Back in the Saddle, Ride Four

Today was cloudy and kind of windy,  and I didn’t ride until the afternoon.  As if my getting on a horse made the clouds part, the weather changed abruptly and it turned sunny–a bit hazy, but not cloudy.  Too warm for my warmer riding tights, so I wore the lightweight denim ones.   Sure enough, Rags is shrinking a little in his belly–he girthed up at 4 holes on one side, 3 on the other.    Mounting is still not smooth, but OK, and I’m practicing on the old western saddle on the one really strong stand.  It will come.  We headed out into the near meadow, partway up the east end toward the east trail to the highway, but not onto that trail.  Came back, did a weave through the young bur oak row, then out over the rock crossing of the old ditch, up the rise to the dry woods (Rags wasn’t bothered; he’s done that before) across the front of the dry woods and back down…he anticipated turning onto the trail but I insisted on exactly where.  Turned east again on the near side of the old ditch to cross at the rock crossing, and go back up to the horse lots.  Today he did not stop anywhere with his previous “That’s enough, we should quit now” attitude.   Nice change.   Got off with the aid of the top rail of the portable stall…that’s really working and I could get my leg smoothly over the cantle and  his rump, no touching.

That took up 15  minutes.  Rags wasn’t eager to be tacked up, but then willing for everything else.   Tomorrow will complete his first week back under saddle, and will be a 15 minute ride again, but on a different route.   The goal for week two is gradually increasing across 5-6 rides to just under 30.  Week three to 45.  Week four to 60 minutes.   I need to find the book of mine that has detailed conditioning schedules to be sure 15 minutes/week isn’t too fast an increase but that’s really individual from horse to horse…what is the work load like for this particular horse.  He’s got a sound back and good loin coupling, but bow-legged in back involved both stifles and hocks…so I’ll keep an eye (and feel) on that as the rides lengthen.   He’s very comfortable to ride at a walk…it’s not sluggish or hurried…and thus is a good platform for me to practice my position and use of aids.  We will do some work in whatever horse lot Tigger isn’t in…poles to walk or trot over, side pass over, go between, etc…but these first rides are intended to be pleasant and not very demanding, even relaxing (since relaxation is one of the foundations of training.)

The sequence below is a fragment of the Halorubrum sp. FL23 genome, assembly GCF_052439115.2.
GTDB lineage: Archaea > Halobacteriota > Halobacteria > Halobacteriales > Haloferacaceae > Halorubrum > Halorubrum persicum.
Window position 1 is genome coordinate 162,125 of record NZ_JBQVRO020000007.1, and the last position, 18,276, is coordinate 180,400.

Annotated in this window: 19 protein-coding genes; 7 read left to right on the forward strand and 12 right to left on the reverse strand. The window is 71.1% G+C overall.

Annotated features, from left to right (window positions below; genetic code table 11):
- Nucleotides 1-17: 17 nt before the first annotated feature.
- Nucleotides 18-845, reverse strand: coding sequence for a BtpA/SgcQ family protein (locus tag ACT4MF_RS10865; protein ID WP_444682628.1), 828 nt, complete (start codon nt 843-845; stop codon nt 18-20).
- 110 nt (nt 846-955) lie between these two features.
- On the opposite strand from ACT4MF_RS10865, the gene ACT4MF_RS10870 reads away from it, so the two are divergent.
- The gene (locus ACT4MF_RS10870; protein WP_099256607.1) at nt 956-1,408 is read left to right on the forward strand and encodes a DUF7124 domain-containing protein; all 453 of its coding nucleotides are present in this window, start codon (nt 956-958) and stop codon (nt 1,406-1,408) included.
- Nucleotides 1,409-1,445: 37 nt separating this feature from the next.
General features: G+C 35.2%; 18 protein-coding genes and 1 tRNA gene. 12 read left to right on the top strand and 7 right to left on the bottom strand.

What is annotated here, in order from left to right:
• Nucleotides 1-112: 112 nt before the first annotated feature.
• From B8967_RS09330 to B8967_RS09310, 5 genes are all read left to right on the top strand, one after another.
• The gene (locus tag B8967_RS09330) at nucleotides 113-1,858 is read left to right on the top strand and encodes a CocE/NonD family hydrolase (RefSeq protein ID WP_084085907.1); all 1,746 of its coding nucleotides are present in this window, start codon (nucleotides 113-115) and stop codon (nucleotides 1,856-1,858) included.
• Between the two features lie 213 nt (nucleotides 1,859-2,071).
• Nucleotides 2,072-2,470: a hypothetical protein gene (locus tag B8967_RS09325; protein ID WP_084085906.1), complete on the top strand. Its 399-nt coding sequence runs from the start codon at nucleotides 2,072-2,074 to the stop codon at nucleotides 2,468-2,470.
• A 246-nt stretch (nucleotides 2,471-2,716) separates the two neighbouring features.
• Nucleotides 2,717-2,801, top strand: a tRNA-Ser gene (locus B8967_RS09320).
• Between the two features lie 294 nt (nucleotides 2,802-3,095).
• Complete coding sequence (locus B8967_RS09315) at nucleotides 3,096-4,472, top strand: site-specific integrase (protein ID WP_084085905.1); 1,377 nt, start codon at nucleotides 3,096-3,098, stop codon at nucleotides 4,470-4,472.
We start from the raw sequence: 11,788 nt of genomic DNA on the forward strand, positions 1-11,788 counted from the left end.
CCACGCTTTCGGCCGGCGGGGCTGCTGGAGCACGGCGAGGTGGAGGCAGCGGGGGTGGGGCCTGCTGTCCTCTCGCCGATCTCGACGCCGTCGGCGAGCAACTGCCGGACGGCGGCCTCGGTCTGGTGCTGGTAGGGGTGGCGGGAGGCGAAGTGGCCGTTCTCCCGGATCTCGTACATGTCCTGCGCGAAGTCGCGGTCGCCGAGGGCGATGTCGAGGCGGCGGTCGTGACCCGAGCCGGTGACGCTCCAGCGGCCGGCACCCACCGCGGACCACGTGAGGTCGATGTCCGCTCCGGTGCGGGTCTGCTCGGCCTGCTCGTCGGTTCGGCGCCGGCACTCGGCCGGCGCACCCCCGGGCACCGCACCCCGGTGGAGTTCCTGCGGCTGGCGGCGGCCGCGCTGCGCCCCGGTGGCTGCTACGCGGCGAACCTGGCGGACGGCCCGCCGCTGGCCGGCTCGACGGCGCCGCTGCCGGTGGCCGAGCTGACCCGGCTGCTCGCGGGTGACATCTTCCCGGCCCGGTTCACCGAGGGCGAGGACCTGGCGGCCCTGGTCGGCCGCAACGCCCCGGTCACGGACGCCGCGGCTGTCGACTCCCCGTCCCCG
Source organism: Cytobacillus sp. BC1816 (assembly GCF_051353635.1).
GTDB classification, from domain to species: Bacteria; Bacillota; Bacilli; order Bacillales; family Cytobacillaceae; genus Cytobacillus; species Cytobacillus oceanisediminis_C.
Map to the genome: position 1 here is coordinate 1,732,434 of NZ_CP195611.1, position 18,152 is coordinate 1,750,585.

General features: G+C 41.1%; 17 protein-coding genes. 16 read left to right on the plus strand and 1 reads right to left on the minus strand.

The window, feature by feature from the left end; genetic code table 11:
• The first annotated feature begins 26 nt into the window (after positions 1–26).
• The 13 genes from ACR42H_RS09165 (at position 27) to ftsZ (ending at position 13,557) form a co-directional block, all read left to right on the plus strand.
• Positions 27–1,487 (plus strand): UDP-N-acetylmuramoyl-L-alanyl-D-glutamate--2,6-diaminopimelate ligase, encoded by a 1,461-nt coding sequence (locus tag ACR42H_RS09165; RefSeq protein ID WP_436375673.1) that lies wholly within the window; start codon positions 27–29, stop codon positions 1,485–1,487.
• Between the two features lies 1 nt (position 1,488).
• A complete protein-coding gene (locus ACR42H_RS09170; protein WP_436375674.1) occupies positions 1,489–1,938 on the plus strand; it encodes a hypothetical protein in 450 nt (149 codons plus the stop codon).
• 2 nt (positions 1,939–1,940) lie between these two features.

Meanwhile, my body’s also relaxing, the muscles that first get sore and stiff from riding stretching out, joints adjusting, and so on.   Balance is improving once I’m up and we’re moving.   One of the next steps for me is being able to “float” over the saddle at a walk without adding any pressure on the reins, and balance that way for increasing lengths of time.  There are two basic positions for that–one is standing upright in the stirrups (something I could do at all gaits on Ky, including gallop) and one is inclined forward, balancing right over the horse’s center of gravity.  Finding the balance took me awhile when I was learning to ride in an English saddle, preparing to learn to jump.  And it will take me time again.   It’s much easier to post to  trot than stay in two-point or half-seat, but if you’re riding fast you need to stay up without having to lean on the horse’s neck or use the reins for balance.

Today’s ride was especially pleasant–a balmy temperature, a light wind, just enough sunshine, a horse that felt relaxed and willing.   Tigger gave me sad eyes when I got back, and I said “You know, if you were willing to be saddled again, and learned to ground drive from the halter, I could ride you and we could go places…but you need to show me, because we both know the last time you had a saddle on, you got hurt.  You did it to yourself, but I know what you remember is being scared, bolting, then hitting the fence, falling backward, and being hurt.”   “Gimme cookies,” said Tigger and he got some, along with some petting, which he allowed.


11 thoughts on “Back in the Saddle, Ride Four

    1. Thanks. I’m wondering today whether to do part of the Center Walk trail or part of the Eastside trail (runs up the east side of the dry woods hump.) One or the other, which? But first…there’s other stuff to be done, like breakfast.